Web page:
Visuals are much stronger communication tools than written words. You can write paragraphs describing the humongous nature of the Eiffel Tower, or show a picture. The same principle applies to our inspiration boards. You can receive a 500 word brief from your buyer, or a simple Moodboard which communicates the complete message.
Let's break it down with an example. Below on the left is a buyer's brief over email. He's written to Tom (you) that he loved a rust color trend story he spotted & wants you to work on it - giving you the keywords of rustic earth & tribal prints. To appear professional, you will likely not tell your buyer that this brief is confusing - rustic earth could mean anything from desert terrain to cracked textures, and tribal prints could refer to tribes from anywhere in the world. This brief has no clarity.
But if your buyer emailed you the Moodboard on the right, he wouldn't need to give you a written brief, and yet it would be crystal clear communication about the look he wants.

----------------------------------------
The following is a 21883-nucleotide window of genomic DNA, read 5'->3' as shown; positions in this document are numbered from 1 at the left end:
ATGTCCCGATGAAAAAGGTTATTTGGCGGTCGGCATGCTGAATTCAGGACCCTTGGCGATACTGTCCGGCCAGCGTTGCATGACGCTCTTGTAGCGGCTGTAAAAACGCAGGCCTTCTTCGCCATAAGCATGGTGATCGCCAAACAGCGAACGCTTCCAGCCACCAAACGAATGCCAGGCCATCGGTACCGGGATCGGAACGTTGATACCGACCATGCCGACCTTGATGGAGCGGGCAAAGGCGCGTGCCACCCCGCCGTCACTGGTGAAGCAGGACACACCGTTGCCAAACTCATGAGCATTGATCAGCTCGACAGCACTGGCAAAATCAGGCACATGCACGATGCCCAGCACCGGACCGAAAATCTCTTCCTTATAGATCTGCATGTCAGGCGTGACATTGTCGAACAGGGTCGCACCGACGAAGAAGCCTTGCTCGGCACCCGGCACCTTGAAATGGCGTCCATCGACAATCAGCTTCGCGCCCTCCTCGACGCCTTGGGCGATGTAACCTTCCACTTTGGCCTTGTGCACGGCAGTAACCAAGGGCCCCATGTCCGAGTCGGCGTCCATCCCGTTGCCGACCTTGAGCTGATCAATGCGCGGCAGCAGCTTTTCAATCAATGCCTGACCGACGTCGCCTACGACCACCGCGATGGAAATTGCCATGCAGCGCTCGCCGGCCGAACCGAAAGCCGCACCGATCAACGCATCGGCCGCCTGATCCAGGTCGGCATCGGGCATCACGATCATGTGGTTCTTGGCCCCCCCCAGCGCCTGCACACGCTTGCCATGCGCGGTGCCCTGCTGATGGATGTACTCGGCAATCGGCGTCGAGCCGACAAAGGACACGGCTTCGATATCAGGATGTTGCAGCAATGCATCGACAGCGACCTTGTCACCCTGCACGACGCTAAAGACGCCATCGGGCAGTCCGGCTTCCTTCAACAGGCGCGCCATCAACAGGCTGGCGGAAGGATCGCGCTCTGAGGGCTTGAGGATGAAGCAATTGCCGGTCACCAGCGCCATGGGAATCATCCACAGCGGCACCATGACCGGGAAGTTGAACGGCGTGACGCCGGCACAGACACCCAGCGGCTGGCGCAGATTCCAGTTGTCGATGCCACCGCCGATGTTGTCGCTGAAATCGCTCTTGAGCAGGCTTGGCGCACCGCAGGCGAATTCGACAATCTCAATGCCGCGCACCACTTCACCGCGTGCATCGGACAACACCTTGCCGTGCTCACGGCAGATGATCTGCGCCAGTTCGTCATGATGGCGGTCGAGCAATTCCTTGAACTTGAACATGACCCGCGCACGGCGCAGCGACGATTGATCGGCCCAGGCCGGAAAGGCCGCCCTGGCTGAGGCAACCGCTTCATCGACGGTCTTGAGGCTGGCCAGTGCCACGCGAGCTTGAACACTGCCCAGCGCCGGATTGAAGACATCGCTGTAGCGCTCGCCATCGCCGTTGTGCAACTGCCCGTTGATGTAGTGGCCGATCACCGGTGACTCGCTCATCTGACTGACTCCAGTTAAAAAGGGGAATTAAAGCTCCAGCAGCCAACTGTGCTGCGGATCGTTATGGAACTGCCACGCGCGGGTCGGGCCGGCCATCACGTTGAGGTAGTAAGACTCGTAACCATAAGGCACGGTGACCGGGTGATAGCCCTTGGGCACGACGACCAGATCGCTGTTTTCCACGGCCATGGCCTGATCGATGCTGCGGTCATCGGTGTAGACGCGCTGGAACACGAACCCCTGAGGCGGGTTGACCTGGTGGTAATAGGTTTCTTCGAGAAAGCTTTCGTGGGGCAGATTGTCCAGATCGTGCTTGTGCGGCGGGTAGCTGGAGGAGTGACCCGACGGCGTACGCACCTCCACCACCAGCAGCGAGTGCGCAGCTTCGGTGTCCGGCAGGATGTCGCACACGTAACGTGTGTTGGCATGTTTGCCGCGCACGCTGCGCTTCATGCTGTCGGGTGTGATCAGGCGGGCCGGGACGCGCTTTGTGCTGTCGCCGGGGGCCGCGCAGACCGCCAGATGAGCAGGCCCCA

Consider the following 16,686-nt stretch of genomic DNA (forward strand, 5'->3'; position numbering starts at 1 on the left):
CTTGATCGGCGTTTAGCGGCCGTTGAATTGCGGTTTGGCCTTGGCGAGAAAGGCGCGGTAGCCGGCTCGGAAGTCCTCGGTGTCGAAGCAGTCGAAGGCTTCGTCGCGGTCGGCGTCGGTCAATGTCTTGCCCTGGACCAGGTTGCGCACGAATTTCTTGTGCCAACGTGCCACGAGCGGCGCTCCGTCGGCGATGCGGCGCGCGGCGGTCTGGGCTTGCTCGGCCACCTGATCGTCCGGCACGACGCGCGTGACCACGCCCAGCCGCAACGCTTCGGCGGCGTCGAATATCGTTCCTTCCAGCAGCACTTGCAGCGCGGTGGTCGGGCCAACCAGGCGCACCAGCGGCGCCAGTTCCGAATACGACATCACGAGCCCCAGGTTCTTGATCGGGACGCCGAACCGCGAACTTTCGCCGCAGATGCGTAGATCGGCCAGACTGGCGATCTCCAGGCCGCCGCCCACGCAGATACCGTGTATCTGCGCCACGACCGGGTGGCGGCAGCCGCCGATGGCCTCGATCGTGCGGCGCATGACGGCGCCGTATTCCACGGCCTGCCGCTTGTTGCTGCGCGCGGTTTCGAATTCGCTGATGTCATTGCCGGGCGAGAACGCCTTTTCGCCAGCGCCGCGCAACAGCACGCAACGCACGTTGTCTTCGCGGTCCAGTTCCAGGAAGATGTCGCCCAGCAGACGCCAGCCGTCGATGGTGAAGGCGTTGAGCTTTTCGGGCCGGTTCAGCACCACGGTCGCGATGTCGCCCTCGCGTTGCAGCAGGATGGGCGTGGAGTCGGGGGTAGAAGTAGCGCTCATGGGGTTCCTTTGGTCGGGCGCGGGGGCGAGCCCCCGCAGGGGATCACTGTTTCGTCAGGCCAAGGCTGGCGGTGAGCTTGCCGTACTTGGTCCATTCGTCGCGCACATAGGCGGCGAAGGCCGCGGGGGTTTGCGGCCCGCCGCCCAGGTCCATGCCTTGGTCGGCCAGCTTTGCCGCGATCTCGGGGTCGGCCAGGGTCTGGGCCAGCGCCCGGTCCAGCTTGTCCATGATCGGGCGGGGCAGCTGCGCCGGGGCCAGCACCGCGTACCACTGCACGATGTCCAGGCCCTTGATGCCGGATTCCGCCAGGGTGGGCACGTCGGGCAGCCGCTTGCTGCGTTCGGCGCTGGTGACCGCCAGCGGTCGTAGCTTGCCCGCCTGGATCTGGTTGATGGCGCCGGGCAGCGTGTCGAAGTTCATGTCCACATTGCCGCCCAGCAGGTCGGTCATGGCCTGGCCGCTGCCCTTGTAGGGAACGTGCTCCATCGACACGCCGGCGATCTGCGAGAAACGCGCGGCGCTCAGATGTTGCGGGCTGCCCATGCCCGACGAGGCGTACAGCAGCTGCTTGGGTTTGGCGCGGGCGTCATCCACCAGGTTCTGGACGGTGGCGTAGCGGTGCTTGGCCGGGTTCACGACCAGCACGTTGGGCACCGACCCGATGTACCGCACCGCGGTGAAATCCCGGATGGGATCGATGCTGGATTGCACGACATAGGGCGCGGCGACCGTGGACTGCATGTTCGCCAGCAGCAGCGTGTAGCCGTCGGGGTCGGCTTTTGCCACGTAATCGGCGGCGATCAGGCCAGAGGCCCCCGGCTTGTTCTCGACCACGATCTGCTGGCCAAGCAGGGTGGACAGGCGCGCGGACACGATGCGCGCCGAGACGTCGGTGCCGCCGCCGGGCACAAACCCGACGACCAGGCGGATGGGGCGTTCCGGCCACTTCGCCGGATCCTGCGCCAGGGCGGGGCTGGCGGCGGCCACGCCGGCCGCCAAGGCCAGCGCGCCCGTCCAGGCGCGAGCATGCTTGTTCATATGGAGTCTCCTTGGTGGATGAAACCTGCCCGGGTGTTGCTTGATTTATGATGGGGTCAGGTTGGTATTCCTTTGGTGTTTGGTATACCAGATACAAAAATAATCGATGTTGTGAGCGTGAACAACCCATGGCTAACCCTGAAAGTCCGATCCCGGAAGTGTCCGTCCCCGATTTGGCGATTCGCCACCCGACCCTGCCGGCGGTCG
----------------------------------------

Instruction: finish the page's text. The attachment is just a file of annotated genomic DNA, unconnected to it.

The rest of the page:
This also creates a channel for effective communication later in the process. If the buyer wants you to focus on one look (image) more than others, he can simply highlight it to let you know. You can go back and forth in your communication on the basis of the contents of this Moodboard.
3. Momentum & Ideas when stuck
When a designer studies a Moodboard to create a collection, they often scan for the most prominent features/styles/look of the mooboard and start designing. They note the most prominent elements and assess that they could create a 20 piece collection from it. And so they go off to work.
But more often than not, inspiration can begin to fade as we keep developing designs. And in times like those, a Moodboard is a great, great way to break the mental block and spot new ideas.
Let's look at this Terratone moodboard below. The first set of striking elements here are the earthy neutrals mixed with terracotta, organic ceramic & pottery shapes, natural wood textures, and playful geometry. Using this analysis, the designer starts creating their collection.
But after 15 designs out of the requested 20, the designer is stuck. They can always come back to the Moodboard and spot things they missed before - like the tone on tone, basket weaves, unfinished edges & each shape being unique. Using these new insights, they can easily come up with 10 more designs.
Without a moodboard, they can keep struggling to find fresh vision and lead to two situations. Either poor quality designs, or delay in your delivery timeline for the project - causing a poor impression on your buyer.
4. Conveys Emotion/Mood